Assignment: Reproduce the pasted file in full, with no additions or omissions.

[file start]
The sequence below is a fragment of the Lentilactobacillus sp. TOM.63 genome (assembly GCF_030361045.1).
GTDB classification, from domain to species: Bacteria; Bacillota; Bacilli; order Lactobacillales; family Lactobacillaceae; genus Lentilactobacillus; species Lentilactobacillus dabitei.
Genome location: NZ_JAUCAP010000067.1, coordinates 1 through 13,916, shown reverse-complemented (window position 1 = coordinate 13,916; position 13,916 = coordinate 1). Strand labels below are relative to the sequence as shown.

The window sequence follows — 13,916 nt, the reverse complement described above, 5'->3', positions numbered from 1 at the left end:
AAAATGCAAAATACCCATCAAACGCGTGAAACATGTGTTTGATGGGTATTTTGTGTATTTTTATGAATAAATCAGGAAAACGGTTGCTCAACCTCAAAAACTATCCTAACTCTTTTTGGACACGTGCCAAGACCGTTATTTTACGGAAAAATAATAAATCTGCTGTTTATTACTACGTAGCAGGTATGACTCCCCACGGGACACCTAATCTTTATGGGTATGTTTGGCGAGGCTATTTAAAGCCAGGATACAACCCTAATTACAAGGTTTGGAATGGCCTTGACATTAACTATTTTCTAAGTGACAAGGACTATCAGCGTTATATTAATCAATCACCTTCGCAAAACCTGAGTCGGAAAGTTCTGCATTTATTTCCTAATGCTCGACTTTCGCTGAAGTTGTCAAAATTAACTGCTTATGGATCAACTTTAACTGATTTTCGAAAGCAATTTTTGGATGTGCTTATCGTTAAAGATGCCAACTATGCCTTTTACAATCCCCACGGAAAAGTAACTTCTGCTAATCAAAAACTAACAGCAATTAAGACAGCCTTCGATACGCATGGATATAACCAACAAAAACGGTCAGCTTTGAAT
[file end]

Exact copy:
The sequence below is a fragment of the Lentilactobacillus sp. TOM.63 genome (assembly GCF_030361045.1).
GTDB classification, from domain to species: Bacteria; Bacillota; Bacilli; order Lactobacillales; family Lactobacillaceae; genus Lentilactobacillus; species Lentilactobacillus dabitei.
Genome location: NZ_JAUCAP010000067.1, coordinates 1 through 13,916, shown reverse-complemented (window position 1 = coordinate 13,916; position 13,916 = coordinate 1). Strand labels below are relative to the sequence as shown.

The window sequence follows — 13,916 nt, the reverse complement described above, 5'->3', positions numbered from 1 at the left end:
AAAATGCAAAATACCCATCAAACGCGTGAAACATGTGTTTGATGGGTATTTTGTGTATTTTTATGAATAAATCAGGAAAACGGTTGCTCAACCTCAAAAACTATCCTAACTCTTTTTGGACACGTGCCAAGACCGTTATTTTACGGAAAAATAATAAATCTGCTGTTTATTACTACGTAGCAGGTATGACTCCCCACGGGACACCTAATCTTTATGGGTATGTTTGGCGAGGCTATTTAAAGCCAGGATACAACCCTAATTACAAGGTTTGGAATGGCCTTGACATTAACTATTTTCTAAGTGACAAGGACTATCAGCGTTATATTAATCAATCACCTTCGCAAAACCTGAGTCGGAAAGTTCTGCATTTATTTCCTAATGCTCGACTTTCGCTGAAGTTGTCAAAATTAACTGCTTATGGATCAACTTTAACTGATTTTCGAAAGCAATTTTTGGATGTGCTTATCGTTAAAGATGCCAACTATGCCTTTTACAATCCCCACGGAAAAGTAACTTCTGCTAATCAAAAACTAACAGCAATTAAGACAGCCTTCGATACGCATGGATATAACCAACAAAAACGGTCAGCTTTGAAT